Second-degree sexual offenses are sexual acts (not vaginal intercourse) by force and without consent. This is a Class C felony punishable by a presumptive sentence of 58 to 73 months (4.8 to 6 years) in prison.
Sexual Battery And Sexual Assault
Sexual battery also known as sexual assault, means the accused, for the purpose of sexual arousal, gratification, or abuse, engaged in sexual contact by force or against the will of the victim or the victim was mentally disabled, mentally incapacitated, or physically helpless. The law defines sexual contact as:
- The accused touching the victim’s sexual organs, anus, breast, groin, or buttocks;
- The accused using his or her sexual organs, anus, breast, groin, or buttocks to touch the victim; or
- The accused ejaculating, emitting, or placing semen, urine, or feces on the victim.
Sexual battery is a Class A1 misdemeanor. Convictions of sexual battery under certain circumstances result in mandatory sex offender registration.
Chapter 14, Article 26 of the North Carolina General Statutes contains multiple offenses against public morals and decency that may be considered sex offenses.
Taking Indecent Liberties With Children
This offense, defined in N.C.G.S. § 14-202.1, involves acting in a manner deemed immoral, improper, or indecent or committing a lewd and lascivious act with a child for the purpose of arousing or gratifying sexual desire if the defendant is 16 or older and is five years older or more than the child. For instance, if the victim is 12 and the suspect is 17, the suspect may be charged with this offense.
Taking indecent liberties with children is a Class F felony.
Willfully exposing private parts in the presence of another is a Class 2 misdemeanor under section 14-190.9 of the North Carolina General Statutes. However, if accused of exposing oneself to gratify sexual desires in the presence of a person younger than 16, charges rise to a Class H felony.
Under section 14-202 of the North Carolina General Statutes, a person commits the crime of secretly peeping if the person secretly looks into a room, including a bedroom, bathroom, or shower that is occupied by another or surreptitiously peeps under or through another person’s clothing. A first offense is a Class 1 misdemeanor unless the accused possessed a photographic device, which is a Class A 1 misdemeanor, or took photos or video, which is a Class I felony.
A second or subsequent offense elevates the offense to a Class A1 misdemeanor, a Class I felony, or a Class H felony.
Possessing, recording, producing, transporting, or selling any material featuring minors engaged in sexual activity is a sex crime. This includes live performances, but photographs and videotapes are more common.
North Carolina defines three degrees of sexual exploitation of a minor:
- First-degree sexual exploitation of a minor is defined as producing, filming, or recording child pornography for financial gain or employing a minor, or allowing a minor in the defendant’s custody to participate in child pornography and is classified as a Class C felony.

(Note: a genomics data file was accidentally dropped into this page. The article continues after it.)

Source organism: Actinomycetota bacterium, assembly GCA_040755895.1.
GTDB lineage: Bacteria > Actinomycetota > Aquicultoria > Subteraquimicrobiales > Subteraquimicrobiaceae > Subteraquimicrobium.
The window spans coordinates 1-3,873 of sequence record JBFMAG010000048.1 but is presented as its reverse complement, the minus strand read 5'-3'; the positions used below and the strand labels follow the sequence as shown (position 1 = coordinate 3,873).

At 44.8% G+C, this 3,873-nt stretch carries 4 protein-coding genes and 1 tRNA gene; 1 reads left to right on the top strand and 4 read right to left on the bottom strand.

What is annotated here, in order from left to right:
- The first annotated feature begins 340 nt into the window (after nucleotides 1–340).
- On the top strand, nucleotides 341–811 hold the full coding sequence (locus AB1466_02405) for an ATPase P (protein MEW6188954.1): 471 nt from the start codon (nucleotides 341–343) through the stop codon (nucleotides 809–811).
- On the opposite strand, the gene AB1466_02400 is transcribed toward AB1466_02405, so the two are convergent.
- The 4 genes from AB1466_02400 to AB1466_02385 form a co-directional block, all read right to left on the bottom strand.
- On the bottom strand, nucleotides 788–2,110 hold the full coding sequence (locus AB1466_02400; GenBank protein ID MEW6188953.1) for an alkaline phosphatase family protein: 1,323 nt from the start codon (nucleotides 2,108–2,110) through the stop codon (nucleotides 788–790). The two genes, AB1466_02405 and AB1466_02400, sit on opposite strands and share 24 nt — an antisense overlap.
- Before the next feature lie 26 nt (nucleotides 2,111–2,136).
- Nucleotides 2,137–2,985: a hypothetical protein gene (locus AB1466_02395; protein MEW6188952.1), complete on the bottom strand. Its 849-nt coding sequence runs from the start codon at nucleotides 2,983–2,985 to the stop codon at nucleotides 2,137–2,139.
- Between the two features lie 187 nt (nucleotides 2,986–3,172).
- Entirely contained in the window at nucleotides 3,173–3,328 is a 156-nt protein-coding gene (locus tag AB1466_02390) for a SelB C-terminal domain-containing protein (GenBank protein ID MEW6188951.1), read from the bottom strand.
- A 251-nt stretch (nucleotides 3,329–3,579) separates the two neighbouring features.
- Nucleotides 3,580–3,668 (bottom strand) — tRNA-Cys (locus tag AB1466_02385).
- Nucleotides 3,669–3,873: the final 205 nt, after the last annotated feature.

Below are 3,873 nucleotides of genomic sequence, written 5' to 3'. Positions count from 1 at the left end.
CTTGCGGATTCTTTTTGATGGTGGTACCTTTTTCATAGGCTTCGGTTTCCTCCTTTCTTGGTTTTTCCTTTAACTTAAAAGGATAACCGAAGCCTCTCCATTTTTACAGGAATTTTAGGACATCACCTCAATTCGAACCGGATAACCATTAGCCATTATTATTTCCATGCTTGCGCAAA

- Second-degree sexual exploitation involves recording, photographing, filming, developing, duplicating, distributing, transporting, selling, purchasing, or receiving child pornography and is a Class E felony.
- Third-degree sexual exploitation of a minor is defined under North Carolina law as the possession of material depicting a minor engaged in sexual activity and is classified as a Class H felony.
The federal government also prohibits the possession, creation, and transmittal of child pornography. Federal charges can include mandatory minimum sentences. The federal sentencing guidelines carry lengthy prison terms for these charges. You need an attorney to represent you immediately. Be very careful because even though you may face state charges first, the feds may decide to indict you in the federal system. An experienced federal defense attorney can sometimes persuade the federal government to leave your case in state court or negotiate a plea before they ever indict you. This can save you years of prison.
Facing child pornography charges or currently under investigation by the state or federal government. Call our experienced sex crimes defense attorneys today. At Coolidge Law Firm, we understand the importance of time; the earlier you contact us, the better the chances of us being able to prevent federal involvement, minimize the impact of these charges in your life or even prevent formal charges altogether.
People who have been convicted of certain offenses must register as sex offenders under North Carolina law. These offenses include most of the ones discussed on this page. If you move from another state into the Raleigh area and have a past conviction in your former state, you may also be required to register.
The state maintains a database of registered sex offenders, which is available to anyone with Internet access. On the database, people can search by name, address, or longitude and latitude to find registered offenders.
People required to register as sex offenders also face certain restrictions relating to residency and what kind of jobs they may take.
If 10 years have passed since your registration, you may petition the court to remove the requirement to register. We can help you with that procedure. But remember, you only get one chance per year to request removal. Do not attempt to handle this delicate procedure on your own. Sex crimes defense lawyer David Coolidge has helped remove numerous registered sex offenders from the North Carolina sex offender registry.
Call a Raleigh Sex Crime Attorney for Assistance
The consequences of a sex crime conviction can be devastating. Do not hesitate to act. A Raleigh sex-offense lawyer from the Coolidge Law Firm has the skills to fight for the best possible result for you. If you face charges of a sexually motivated offense, call us today at (919) 239-8448 or fill out the contact form below. We represent clients in state and federal court in Wake County, including Raleigh, Cary, Morrisville, Apex, Holly Springs, Garner, Wendell, Wake Forest, Rolesville, and Knightdale.